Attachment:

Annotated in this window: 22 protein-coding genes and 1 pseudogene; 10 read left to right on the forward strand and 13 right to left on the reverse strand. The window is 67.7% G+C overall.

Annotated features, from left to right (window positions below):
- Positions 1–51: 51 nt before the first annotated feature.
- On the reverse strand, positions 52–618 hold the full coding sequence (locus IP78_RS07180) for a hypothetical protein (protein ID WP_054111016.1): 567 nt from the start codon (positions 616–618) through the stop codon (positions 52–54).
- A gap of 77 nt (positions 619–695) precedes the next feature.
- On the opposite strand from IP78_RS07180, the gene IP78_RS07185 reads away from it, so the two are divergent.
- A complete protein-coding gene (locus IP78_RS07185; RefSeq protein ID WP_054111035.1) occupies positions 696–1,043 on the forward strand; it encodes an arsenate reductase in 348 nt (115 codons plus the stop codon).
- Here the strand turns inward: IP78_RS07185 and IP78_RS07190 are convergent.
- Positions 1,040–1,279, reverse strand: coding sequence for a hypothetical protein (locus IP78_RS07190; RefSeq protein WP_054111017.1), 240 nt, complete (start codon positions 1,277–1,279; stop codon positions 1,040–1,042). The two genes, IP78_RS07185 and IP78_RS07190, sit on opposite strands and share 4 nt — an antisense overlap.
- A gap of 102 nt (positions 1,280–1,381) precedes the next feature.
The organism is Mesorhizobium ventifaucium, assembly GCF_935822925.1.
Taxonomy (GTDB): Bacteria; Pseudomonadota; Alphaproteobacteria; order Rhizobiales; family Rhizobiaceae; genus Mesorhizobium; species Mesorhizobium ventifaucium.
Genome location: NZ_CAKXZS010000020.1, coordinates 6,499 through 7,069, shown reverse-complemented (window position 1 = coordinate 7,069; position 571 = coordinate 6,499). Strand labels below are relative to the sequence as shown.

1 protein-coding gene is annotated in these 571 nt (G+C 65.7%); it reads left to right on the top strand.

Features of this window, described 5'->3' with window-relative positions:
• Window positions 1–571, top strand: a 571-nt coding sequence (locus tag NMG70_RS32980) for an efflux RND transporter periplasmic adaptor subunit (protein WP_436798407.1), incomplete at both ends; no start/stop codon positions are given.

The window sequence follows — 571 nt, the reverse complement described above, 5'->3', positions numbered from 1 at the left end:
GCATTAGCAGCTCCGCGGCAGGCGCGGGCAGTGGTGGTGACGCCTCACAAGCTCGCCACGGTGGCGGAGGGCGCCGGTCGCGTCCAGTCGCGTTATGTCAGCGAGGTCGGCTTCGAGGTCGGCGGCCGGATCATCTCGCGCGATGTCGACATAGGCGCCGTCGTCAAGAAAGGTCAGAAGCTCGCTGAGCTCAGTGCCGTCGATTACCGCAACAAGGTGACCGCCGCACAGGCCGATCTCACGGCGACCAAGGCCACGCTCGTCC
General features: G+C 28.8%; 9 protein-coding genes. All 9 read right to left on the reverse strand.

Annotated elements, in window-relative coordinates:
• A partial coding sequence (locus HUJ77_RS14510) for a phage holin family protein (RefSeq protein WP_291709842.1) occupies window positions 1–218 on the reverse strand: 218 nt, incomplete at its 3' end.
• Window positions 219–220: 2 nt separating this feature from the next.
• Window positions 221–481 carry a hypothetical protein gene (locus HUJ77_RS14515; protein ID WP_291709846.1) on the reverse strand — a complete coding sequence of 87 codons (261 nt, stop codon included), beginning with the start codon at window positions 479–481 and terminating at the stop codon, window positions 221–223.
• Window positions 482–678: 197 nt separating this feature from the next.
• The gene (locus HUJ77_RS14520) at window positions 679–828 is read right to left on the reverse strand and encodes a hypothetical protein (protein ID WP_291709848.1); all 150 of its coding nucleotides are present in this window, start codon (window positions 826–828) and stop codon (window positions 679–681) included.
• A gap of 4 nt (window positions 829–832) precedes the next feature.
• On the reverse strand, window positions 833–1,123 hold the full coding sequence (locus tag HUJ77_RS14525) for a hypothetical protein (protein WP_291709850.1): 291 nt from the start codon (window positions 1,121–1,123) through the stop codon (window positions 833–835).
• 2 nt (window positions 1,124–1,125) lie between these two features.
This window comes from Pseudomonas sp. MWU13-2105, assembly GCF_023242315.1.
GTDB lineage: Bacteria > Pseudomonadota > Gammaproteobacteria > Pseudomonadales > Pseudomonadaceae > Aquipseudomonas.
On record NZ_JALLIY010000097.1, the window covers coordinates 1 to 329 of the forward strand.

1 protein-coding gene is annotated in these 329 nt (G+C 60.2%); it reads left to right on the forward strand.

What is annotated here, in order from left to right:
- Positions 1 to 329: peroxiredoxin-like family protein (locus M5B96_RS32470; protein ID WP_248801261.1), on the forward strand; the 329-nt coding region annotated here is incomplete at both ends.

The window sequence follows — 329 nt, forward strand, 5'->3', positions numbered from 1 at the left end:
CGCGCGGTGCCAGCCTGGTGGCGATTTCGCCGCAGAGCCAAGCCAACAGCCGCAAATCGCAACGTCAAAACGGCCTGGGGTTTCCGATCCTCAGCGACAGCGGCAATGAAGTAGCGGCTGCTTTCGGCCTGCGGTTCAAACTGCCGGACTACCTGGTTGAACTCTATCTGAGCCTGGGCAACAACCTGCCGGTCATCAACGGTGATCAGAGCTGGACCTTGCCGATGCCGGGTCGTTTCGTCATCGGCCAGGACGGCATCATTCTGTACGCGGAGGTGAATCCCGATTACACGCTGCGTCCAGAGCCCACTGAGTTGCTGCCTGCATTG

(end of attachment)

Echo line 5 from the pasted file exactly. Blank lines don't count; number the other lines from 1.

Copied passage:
- A gap of 77 nt (positions 619–695) precedes the next feature.